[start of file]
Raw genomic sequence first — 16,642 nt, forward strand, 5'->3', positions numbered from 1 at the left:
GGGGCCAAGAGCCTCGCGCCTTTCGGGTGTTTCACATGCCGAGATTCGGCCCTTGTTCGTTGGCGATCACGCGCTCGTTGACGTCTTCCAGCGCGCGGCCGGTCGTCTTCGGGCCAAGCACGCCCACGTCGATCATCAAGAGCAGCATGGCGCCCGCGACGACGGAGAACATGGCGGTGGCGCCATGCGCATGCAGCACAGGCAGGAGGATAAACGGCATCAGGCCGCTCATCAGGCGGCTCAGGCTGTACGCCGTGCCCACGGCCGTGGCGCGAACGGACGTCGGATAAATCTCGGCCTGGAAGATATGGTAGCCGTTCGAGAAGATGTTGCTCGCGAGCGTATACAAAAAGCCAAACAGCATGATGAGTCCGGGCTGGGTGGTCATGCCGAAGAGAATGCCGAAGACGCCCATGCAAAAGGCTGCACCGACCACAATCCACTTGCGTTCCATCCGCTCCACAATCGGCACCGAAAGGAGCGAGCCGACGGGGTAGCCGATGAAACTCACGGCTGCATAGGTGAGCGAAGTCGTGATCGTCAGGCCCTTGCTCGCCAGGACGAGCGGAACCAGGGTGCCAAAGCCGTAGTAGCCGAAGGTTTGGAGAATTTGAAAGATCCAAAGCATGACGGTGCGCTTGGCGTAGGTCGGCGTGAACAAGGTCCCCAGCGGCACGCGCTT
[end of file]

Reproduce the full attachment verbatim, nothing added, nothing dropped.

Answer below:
Raw genomic sequence first — 16,642 nt, forward strand, 5'->3', positions numbered from 1 at the left:
GGGGCCAAGAGCCTCGCGCCTTTCGGGTGTTTCACATGCCGAGATTCGGCCCTTGTTCGTTGGCGATCACGCGCTCGTTGACGTCTTCCAGCGCGCGGCCGGTCGTCTTCGGGCCAAGCACGCCCACGTCGATCATCAAGAGCAGCATGGCGCCCGCGACGACGGAGAACATGGCGGTGGCGCCATGCGCATGCAGCACAGGCAGGAGGATAAACGGCATCAGGCCGCTCATCAGGCGGCTCAGGCTGTACGCCGTGCCCACGGCCGTGGCGCGAACGGACGTCGGATAAATCTCGGCCTGGAAGATATGGTAGCCGTTCGAGAAGATGTTGCTCGCGAGCGTATACAAAAAGCCAAACAGCATGATGAGTCCGGGCTGGGTGGTCATGCCGAAGAGAATGCCGAAGACGCCCATGCAAAAGGCTGCACCGACCACAATCCACTTGCGTTCCATCCGCTCCACAATCGGCACCGAAAGGAGCGAGCCGACGGGGTAGCCGATGAAACTCACGGCTGCATAGGTGAGCGAAGTCGTGATCGTCAGGCCCTTGCTCGCCAGGACGAGCGGAACCAGGGTGCCAAAGCCGTAGTAGCCGAAGGTTTGGAGAATTTGAAAGATCCAAAGCATGACGGTGCGCTTGGCGTAGGTCGGCGTGAACAAGGTCCCCAGCGGCACGCGCTT